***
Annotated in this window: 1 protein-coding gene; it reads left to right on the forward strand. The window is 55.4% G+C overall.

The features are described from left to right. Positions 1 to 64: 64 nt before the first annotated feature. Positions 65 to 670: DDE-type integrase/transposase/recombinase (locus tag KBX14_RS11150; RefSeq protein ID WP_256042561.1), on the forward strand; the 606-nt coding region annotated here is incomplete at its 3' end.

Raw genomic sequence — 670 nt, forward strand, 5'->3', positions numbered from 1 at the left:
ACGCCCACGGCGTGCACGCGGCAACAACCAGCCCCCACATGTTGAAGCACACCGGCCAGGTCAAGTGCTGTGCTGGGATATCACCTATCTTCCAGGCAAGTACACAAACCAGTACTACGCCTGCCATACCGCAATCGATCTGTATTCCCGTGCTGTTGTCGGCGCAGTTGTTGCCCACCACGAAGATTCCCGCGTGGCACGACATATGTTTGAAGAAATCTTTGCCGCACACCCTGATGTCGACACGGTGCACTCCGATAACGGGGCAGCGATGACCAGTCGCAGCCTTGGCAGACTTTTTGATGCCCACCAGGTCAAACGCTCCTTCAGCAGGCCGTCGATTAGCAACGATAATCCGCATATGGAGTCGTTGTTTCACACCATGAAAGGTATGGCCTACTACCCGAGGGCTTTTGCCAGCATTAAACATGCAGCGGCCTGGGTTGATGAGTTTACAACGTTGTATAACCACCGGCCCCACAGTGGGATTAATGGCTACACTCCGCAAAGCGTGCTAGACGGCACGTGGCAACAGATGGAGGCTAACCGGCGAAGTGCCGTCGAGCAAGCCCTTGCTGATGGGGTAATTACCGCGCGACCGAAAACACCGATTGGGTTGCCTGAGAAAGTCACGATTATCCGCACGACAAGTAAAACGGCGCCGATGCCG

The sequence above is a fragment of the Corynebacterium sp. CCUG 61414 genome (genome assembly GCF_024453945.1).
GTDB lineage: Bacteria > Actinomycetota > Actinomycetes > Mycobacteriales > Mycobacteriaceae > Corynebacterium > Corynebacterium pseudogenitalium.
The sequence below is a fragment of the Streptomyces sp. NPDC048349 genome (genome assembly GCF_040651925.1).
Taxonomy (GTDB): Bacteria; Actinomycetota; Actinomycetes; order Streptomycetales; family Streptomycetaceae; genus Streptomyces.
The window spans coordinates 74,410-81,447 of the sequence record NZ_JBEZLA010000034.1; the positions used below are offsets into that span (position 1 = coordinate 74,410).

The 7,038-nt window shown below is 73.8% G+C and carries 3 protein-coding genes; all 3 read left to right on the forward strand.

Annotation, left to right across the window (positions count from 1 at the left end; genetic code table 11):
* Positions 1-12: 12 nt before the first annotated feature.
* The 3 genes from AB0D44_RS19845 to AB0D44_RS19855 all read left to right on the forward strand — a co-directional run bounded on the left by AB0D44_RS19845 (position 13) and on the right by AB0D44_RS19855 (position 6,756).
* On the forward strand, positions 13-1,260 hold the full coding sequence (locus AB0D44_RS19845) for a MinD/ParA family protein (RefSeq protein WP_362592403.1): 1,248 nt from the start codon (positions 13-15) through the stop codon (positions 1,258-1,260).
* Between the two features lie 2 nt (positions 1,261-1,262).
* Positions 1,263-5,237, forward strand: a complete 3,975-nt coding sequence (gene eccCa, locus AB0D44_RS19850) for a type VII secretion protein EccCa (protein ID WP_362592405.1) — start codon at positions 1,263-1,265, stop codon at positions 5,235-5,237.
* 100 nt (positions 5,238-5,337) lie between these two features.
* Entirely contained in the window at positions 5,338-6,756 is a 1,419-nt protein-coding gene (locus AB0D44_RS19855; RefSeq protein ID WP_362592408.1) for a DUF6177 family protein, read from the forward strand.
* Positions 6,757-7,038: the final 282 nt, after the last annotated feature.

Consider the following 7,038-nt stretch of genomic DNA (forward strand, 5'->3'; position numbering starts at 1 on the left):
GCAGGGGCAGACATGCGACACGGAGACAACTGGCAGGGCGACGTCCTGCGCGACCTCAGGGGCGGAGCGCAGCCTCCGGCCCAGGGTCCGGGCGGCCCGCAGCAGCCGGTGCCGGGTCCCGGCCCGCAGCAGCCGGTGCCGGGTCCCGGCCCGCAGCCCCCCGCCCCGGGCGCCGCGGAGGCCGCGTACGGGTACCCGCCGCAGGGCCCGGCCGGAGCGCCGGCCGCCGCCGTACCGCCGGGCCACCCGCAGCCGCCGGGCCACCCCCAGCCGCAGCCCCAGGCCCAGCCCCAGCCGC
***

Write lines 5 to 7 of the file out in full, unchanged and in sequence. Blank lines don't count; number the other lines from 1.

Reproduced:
The sequence above is a fragment of the Corynebacterium sp. CCUG 61414 genome (genome assembly GCF_024453945.1).
GTDB lineage: Bacteria > Actinomycetota > Actinomycetes > Mycobacteriales > Mycobacteriaceae > Corynebacterium > Corynebacterium pseudogenitalium.
The sequence below is a fragment of the Streptomyces sp. NPDC048349 genome (genome assembly GCF_040651925.1).